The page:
There's a weird thing about car guys like me. We like power, almost to the point of absurdity.
We want to know all the details about horsepower, torque, displacement and how many cylinders are under the hood.
If an engine makes lots of noise, that's even better. It's no surprise, then, that the last time I drove a Chevy Equinox, I was giddy about the fact that it came with a 301-horsepower V6 engine. More horsepower equals more happiness. That's how the car-guy brain works.
This week, though, I drove a different Equinox that came with the standard, 2.4-liter engine that makes 182 horsepower. And I felt like the only person on Planet Earth who would have been disappointed.
Not a single person who saw the Equinox asked about how much power it made or whether it came with the monster V6 that's a new offering this year. Everybody I talked with did ask the same question, though: "What kind of gas mileage does it get?"
The answer is 32 mpg on the highway, which isn't that much worse than a four-cylinder Toyota Camry or Honda Accord. They're both rated at roughly 35 mpg.
Considering how much bigger the Equinox feels compared t geo a four-door sedan, that's absolutely remarkable. It has two rows of spacious seating, lots of leg and shoulder room, a high, king-of-the-road driving position, and an SUV-style cargo area in back.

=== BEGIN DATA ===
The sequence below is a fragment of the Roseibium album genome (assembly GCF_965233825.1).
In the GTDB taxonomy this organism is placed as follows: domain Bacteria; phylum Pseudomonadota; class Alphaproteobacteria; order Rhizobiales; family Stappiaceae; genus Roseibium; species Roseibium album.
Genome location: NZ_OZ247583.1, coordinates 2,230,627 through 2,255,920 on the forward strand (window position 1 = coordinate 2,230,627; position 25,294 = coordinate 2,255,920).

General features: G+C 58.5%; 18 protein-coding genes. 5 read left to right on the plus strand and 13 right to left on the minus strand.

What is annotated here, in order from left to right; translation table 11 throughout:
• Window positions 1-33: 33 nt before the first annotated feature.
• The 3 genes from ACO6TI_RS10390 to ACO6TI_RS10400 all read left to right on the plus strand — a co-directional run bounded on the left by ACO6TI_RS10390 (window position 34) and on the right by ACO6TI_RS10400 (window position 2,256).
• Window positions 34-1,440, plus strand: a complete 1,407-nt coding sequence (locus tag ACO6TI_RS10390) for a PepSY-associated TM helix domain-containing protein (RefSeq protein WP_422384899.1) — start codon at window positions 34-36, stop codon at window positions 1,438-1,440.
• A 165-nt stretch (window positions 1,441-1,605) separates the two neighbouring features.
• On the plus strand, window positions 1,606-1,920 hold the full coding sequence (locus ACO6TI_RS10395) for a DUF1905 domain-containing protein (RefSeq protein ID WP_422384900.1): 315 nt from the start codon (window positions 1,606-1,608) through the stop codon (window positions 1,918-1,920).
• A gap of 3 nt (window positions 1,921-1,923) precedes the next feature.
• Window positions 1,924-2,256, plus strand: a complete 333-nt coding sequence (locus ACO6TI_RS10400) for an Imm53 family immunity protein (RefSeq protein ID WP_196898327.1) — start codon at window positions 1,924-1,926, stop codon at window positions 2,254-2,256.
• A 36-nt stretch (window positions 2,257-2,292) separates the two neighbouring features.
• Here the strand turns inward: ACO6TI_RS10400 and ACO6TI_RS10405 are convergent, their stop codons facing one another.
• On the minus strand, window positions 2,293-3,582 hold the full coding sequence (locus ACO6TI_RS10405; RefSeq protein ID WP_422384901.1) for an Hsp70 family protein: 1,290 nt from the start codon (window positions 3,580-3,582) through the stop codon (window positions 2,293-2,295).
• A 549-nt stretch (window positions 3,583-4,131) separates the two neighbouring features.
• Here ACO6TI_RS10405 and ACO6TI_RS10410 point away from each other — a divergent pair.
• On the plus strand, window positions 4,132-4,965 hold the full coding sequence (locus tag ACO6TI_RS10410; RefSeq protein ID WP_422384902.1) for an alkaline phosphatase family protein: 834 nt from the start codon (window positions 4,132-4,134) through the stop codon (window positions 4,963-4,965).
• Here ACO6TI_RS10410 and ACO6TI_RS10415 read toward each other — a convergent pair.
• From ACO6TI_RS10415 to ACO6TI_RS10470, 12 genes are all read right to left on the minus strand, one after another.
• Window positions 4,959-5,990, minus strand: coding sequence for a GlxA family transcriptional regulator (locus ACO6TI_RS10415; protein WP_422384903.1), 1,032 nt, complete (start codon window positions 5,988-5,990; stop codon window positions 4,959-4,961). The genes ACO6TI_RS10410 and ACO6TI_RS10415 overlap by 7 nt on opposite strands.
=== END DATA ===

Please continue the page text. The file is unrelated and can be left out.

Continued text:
Why it doesn't get gas mileage in the 20s is a mystery. Well, not quite. The base Ecotec engine was designed primarily to get good fuel economy using direct injection and variable valve timing — the current benchmarks for what constitutes a modern engine in this class. It also helps that the engine is coupled to a six-speed automatic transmission that's programmed to shift at the right time for optimum gas mileage with a special "Eco" mode.
While I realize this may put me on Greenpeace's blacklist, I still prefer the 301-horsepower engine over the four-cylinder base model. Yes, the V6 is a $1,500 option on the higher end trim packages. And yes, it drops the gas mileage all the way down to 24 mpg on the highway and 17 mpg in city driving. But it's powerful! It brings out the caveman side of me.
For those who have more brain cells than I do — virtually everyone, I suspect — the base engine makes a lot more sense because it's going to save you a ton of money. Either way, you'll have a strong contender. With the 301-horsepower version, you'll have one of the most fun-to-accelerate family vehicles on the road. And with the 182-horsepower version, you'll have a crossover that's wonderfully efficient and logical.
Derek Price is an automotive columnist for CNHI News Service. Contact him at firstname.lastname@example.org.